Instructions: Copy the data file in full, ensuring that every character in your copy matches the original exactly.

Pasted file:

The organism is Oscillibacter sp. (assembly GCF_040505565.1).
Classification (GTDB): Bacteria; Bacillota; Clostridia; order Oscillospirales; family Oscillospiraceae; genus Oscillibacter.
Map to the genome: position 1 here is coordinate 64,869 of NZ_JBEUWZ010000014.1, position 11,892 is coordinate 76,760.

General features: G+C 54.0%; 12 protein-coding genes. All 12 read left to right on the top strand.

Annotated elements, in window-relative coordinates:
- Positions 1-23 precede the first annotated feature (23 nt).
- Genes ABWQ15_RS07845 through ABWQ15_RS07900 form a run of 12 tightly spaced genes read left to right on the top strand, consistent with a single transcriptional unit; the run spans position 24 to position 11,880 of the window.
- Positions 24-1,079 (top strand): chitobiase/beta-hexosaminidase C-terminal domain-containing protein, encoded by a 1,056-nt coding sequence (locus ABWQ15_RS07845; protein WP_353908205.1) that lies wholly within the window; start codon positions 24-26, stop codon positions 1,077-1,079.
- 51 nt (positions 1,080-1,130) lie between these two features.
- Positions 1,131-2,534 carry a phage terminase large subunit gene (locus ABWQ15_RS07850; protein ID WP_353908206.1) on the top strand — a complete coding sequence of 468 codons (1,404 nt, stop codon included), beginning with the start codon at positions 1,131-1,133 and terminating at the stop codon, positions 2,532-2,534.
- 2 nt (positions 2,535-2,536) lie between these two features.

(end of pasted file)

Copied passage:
The organism is Oscillibacter sp. (assembly GCF_040505565.1).
Classification (GTDB): Bacteria; Bacillota; Clostridia; order Oscillospirales; family Oscillospiraceae; genus Oscillibacter.
Map to the genome: position 1 here is coordinate 64,869 of NZ_JBEUWZ010000014.1, position 11,892 is coordinate 76,760.

General features: G+C 54.0%; 12 protein-coding genes. All 12 read left to right on the top strand.

Annotated elements, in window-relative coordinates:
- Positions 1-23 precede the first annotated feature (23 nt).
- Genes ABWQ15_RS07845 through ABWQ15_RS07900 form a run of 12 tightly spaced genes read left to right on the top strand, consistent with a single transcriptional unit; the run spans position 24 to position 11,880 of the window.
- Positions 24-1,079 (top strand): chitobiase/beta-hexosaminidase C-terminal domain-containing protein, encoded by a 1,056-nt coding sequence (locus ABWQ15_RS07845; protein WP_353908205.1) that lies wholly within the window; start codon positions 24-26, stop codon positions 1,077-1,079.
- 51 nt (positions 1,080-1,130) lie between these two features.
- Positions 1,131-2,534 carry a phage terminase large subunit gene (locus ABWQ15_RS07850; protein ID WP_353908206.1) on the top strand — a complete coding sequence of 468 codons (1,404 nt, stop codon included), beginning with the start codon at positions 1,131-1,133 and terminating at the stop codon, positions 2,532-2,534.
- 2 nt (positions 2,535-2,536) lie between these two features.